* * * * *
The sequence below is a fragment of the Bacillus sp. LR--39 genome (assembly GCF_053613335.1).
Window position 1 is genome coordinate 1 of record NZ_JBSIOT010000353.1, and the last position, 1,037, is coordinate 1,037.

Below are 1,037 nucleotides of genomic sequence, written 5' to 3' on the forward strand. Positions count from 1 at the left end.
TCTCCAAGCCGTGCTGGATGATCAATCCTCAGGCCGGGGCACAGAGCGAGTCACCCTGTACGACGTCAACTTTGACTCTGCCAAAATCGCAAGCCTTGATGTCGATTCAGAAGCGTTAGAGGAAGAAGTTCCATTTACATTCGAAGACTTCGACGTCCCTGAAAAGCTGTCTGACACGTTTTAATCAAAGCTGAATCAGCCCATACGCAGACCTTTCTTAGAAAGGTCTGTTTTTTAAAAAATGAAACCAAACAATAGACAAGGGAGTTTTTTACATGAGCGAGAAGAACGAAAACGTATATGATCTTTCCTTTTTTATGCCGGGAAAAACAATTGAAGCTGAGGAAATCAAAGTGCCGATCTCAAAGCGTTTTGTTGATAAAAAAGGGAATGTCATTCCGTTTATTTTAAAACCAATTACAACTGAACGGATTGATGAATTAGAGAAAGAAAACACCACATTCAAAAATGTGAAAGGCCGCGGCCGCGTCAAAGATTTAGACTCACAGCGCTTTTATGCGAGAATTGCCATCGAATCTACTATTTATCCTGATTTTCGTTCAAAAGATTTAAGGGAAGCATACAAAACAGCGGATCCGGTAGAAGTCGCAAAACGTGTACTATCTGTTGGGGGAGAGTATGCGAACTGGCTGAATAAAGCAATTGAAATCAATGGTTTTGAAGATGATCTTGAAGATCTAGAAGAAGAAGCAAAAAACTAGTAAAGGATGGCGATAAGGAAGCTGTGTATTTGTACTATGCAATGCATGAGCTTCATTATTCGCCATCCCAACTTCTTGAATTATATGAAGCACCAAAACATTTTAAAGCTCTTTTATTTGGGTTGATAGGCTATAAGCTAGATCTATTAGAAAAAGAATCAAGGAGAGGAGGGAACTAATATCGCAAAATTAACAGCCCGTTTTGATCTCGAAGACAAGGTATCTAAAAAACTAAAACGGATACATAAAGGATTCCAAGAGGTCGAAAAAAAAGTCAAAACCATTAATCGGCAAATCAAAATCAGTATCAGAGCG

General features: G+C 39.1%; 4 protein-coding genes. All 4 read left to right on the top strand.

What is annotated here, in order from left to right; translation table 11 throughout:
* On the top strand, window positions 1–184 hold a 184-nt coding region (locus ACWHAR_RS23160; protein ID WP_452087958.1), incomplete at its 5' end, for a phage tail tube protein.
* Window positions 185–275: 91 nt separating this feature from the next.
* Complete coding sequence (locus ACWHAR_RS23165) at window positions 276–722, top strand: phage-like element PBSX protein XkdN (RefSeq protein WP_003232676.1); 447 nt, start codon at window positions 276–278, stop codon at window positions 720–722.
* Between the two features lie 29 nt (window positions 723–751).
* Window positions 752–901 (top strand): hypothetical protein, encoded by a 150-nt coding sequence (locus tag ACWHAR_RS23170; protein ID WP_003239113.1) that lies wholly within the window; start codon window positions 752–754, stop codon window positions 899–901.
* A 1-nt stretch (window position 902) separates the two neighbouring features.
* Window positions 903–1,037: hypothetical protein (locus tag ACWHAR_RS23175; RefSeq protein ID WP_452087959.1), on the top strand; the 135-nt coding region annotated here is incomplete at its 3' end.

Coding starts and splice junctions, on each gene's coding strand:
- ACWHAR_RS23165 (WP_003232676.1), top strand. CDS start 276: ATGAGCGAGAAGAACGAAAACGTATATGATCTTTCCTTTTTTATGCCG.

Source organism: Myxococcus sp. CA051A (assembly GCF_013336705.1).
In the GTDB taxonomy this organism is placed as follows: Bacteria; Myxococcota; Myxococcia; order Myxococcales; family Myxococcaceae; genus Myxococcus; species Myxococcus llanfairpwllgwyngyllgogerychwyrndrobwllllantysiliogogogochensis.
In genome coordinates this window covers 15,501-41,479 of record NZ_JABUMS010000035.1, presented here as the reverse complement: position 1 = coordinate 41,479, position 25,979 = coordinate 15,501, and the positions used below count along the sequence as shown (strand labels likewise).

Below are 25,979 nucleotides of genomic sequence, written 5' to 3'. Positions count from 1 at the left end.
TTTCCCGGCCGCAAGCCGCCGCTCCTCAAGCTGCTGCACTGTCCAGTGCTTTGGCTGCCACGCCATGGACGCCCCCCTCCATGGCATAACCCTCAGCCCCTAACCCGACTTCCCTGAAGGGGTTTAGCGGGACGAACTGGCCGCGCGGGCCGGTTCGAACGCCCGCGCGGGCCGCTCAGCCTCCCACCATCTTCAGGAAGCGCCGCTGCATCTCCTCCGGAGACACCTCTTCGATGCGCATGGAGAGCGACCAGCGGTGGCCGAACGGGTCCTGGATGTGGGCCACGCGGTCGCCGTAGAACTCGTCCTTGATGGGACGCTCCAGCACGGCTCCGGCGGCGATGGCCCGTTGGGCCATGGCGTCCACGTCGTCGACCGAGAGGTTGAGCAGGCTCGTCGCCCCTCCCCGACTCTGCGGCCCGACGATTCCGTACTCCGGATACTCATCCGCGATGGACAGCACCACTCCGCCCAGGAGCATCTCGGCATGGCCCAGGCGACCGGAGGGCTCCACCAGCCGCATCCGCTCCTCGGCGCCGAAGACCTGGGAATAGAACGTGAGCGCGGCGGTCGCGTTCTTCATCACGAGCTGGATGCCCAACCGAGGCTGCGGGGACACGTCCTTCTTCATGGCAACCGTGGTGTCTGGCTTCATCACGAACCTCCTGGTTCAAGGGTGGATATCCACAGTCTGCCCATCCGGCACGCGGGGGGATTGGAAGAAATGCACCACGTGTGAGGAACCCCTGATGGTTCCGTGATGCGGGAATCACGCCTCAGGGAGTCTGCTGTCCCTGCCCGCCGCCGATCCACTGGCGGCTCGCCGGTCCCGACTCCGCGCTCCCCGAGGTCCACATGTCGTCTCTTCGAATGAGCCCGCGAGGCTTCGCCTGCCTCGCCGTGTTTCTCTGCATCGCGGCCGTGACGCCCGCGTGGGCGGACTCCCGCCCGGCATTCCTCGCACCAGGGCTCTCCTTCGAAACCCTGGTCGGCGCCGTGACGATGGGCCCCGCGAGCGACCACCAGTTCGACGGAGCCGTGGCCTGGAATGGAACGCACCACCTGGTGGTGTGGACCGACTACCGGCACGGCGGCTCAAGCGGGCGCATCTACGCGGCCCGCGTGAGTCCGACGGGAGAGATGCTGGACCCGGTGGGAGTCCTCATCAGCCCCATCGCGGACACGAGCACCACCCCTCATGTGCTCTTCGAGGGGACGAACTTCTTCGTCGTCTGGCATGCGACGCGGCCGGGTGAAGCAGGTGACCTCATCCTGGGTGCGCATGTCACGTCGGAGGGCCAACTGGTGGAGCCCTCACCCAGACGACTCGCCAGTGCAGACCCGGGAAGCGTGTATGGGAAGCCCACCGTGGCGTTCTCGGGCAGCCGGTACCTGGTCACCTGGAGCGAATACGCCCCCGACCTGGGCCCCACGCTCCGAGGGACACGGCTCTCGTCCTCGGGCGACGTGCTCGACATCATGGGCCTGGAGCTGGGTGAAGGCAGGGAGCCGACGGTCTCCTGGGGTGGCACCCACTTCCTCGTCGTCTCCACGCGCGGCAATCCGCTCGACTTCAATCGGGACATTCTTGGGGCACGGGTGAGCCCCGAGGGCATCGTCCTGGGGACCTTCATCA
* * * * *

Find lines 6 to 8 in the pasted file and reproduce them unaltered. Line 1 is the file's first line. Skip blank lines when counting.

What is annotated here, in order from left to right; translation table 11 throughout:
* On the top strand, window positions 1–184 hold a 184-nt coding region (locus ACWHAR_RS23160; protein ID WP_452087958.1), incomplete at its 5' end, for a phage tail tube protein.
* Window positions 185–275: 91 nt separating this feature from the next.